Murder, passion, sex and betrayal – Dark Desire is essentially Netflix’s foray into the world of telenovelas. It seems fitting then that Mexico, the country known for being one of the first to bring social themes and behaviour to the table in this format, is the country responsible for producing this 18 episode series. It’s worth noting that the usual televised run for telenovelas stretches on for 45+ episodes. Here though, the series has been condensed down into a far more accessible 18 episode series.
The result is something that feels far more accessible to those not familiar with this style of drama while still adopting all the usual tropes you’d expect from this sort of show. That proves to be a winning formula too because while Dark Desire is unlikely to win any awards or break boundaries in the world of TV, it does have enough of a hook to keep you invested to find out what happens next through the 30-40 minute episodes.
At the centre of this drama lies Alma, a college Professor unhappy with her marriage and suspecting her husband Leonardo is having an affair. When Alma joins best friend Brenda to paint the town red, she hooks up with a handsome stranger named Dario. This sets up the basic crux of conflict, made ever more interesting by the introduction of her brother-in-law Esteban who works as an investigator.
A couple of surprise reveals at the end of the first episode sets the series up for a twisty-turny crime thriller to follow, which works hand-in-hand with more familiar romantic melodrama and familial relations. Alma’s daughter Zoe has her own sub-plot while Dario’s history and motives are explored a lot more deeply as the episodes tick by. All of this culminates in some dramatic episodes toward the end of the series, with some suspension of disbelief needed along the way. I won’t spoil anything here but suffice to say this plays quite closely to all the usual soap opera tropes you’d expect – for better or worse.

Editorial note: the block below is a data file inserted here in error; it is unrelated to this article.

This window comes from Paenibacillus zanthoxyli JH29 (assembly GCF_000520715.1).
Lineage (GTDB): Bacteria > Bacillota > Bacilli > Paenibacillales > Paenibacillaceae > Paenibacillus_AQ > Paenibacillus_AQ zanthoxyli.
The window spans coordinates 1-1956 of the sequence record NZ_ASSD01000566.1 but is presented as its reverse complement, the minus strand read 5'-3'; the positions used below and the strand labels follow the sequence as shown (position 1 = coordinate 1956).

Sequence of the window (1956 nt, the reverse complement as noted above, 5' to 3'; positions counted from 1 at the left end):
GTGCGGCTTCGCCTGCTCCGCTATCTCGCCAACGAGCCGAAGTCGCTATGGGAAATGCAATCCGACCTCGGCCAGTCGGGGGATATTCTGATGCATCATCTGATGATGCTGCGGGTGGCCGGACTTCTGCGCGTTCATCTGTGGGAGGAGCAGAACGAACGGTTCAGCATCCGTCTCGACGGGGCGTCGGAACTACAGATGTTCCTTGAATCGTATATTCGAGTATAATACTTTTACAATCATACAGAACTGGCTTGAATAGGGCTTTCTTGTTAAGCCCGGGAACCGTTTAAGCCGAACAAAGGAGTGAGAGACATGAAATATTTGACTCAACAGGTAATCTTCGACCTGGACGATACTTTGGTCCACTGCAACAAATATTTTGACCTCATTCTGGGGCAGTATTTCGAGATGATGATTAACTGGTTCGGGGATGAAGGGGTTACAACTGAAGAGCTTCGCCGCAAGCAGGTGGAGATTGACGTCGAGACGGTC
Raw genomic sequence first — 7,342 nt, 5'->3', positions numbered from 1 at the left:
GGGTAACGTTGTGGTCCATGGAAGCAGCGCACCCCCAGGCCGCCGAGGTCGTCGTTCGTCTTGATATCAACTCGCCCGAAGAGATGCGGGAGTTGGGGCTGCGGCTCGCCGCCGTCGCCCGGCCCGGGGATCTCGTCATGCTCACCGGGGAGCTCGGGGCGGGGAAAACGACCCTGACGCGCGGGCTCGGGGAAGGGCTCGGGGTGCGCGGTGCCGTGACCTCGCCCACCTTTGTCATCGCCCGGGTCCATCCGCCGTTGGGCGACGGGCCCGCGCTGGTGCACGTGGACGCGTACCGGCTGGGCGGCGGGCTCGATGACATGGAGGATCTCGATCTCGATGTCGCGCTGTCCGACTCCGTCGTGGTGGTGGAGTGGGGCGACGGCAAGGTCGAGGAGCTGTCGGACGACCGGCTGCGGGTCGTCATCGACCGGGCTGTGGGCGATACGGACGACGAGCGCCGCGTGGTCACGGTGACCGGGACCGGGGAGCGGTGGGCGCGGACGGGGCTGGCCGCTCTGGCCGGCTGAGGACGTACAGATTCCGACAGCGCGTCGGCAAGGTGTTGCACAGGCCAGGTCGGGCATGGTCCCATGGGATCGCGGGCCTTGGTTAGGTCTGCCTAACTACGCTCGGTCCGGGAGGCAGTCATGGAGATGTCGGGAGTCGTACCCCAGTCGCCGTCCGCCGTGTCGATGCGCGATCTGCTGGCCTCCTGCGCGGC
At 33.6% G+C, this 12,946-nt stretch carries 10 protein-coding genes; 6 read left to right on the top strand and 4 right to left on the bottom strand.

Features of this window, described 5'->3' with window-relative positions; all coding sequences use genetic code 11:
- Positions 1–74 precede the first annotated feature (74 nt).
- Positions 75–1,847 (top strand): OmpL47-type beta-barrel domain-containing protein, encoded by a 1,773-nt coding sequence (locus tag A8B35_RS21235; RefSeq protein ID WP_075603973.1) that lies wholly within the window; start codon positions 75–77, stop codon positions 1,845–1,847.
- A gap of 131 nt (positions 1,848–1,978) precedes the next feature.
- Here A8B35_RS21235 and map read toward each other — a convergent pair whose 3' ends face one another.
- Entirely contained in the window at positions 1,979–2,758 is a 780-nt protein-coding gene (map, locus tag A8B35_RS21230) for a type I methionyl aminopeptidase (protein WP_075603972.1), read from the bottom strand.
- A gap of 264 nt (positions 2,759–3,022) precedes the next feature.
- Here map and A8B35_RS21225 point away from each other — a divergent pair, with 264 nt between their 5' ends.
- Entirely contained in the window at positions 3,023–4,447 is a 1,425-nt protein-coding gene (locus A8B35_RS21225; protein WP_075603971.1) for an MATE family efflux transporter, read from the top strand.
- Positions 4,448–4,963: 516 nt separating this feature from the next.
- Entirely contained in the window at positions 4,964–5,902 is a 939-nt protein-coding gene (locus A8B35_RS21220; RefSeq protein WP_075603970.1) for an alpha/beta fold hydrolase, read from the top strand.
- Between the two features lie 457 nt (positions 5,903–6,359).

The characters themselves all feel quite archetypal too and expect plenty of exaggerated mannerisms, flashback sequences and hidden truths revealed in suitable dramatic fashion.
There’s certainly enjoyment to be had here though and the short episodes do help get through this quite quickly. There’s definitely some nice twists in here that you won’t see coming and the characters have a good amount of progression across the season. There’s lots of romance, passion and sex too but it’s also worth noting that this never reaches the distasteful level something like 365 Days revels in. Instead, the romance is much more purposeful here which is good to see.
Undoubtedly, Dark Desire will find an audience on Netflix. The shorter run-time compared to other telenovelas is a smart move and allows a much wider group to people to experience some of what makes these shows such guilty pleasures. While there’s nothing award-winning or ground breaking here, Dark Desire is certainly desirable enough to sink your teeth into and allow some of that dark drama to keep you invested through to the climactic end.